In terms of the Code Reader 10, it may be assumed for purpose of example, that a bar code is employed, such that the ZIP code field of the bar code pattern is made up of 20 bits. Ten bits contain the three decimal U.S. Postal Service Sectional Center Facility, expressed as a binary number. Eight other bits contain the two decimal zone portion of the ZIP code, also expressed as a binary number. The remaining bits are used for parity and framing checks.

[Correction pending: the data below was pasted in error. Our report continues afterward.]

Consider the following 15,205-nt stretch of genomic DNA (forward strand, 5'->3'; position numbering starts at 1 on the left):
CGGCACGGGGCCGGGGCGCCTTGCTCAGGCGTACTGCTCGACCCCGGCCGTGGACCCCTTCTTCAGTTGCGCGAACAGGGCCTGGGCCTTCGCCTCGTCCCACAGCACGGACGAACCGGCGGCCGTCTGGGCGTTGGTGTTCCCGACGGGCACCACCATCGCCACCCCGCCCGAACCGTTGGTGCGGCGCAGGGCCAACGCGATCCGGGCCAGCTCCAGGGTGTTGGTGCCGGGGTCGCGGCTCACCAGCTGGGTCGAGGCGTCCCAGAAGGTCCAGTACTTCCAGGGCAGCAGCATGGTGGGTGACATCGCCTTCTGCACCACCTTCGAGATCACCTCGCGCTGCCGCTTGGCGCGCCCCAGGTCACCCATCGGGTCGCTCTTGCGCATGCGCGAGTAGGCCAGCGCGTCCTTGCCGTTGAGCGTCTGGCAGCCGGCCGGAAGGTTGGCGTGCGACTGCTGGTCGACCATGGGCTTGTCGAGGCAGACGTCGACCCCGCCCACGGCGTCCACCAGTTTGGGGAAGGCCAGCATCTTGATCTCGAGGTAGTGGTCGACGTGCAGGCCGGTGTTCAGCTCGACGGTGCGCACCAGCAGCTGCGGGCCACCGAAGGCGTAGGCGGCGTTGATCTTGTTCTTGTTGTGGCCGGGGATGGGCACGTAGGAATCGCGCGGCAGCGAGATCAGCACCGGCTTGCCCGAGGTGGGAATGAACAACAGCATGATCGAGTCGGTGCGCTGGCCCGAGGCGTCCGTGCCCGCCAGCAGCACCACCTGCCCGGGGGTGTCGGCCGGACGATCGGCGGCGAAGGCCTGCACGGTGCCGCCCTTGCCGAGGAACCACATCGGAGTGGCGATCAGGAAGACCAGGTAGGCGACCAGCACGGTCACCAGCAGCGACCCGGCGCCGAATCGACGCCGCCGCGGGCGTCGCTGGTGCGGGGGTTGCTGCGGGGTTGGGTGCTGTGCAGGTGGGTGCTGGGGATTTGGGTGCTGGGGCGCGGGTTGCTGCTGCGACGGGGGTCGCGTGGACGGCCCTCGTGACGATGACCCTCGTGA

The elements comprising the ZIP Data Input Interface 30 of FIG. 2 are shown in greater detail in FIG. 3. The Code Reader inputs or data for the Interface 30 are strobed into a twenty bit data register 34. A bit counter 36 in conjunction with a read start photocell controls the loading of the data register 34 via an AND gate 38. After the 20 bit data word has been acquired, the logic circuits of the parity check 40 and framing check 42, utilizing two of the data bits, examine the input data. If an error in the latter is detected by either check, an error signal is applied via OR gate 44 to the timing generator 46 and no transmission of data to the ZIP Mail Translator (ZMT) 26 (FIG. 2) will take place. If however, the checks are valid, the first ten bits stored in the data register 34 are applied to a binary-to-binary coded decimal (BCD) converter 46, while the next succeeding eight bits of the register 34 are applied to another binary-to-BCD converter 48. The output digits of the binary-to-BCD-converter 46, designated respectively D5, D4 and D3 represent the first three digits of the ZIP code as read by the code reader 10. The last mentioned digits are applied to the interpreter 50. As will be described in detail in connection with FIG. 4, the logic of the interpreter 50 operates upon three digits and the numerical content thereof determines which digits, and over which set of data lines, that is, Regular or Auxiliary, the data will be transmitted to the ZMT 26. It is also possible for the interpreter 50 to transmit a special digit, DS, other than one of those contained within the ZIP code data. Utilizing the programmable input unit 52, the interpreter 50 may be programmed to reflect the scheme requirements of the ZMT 26.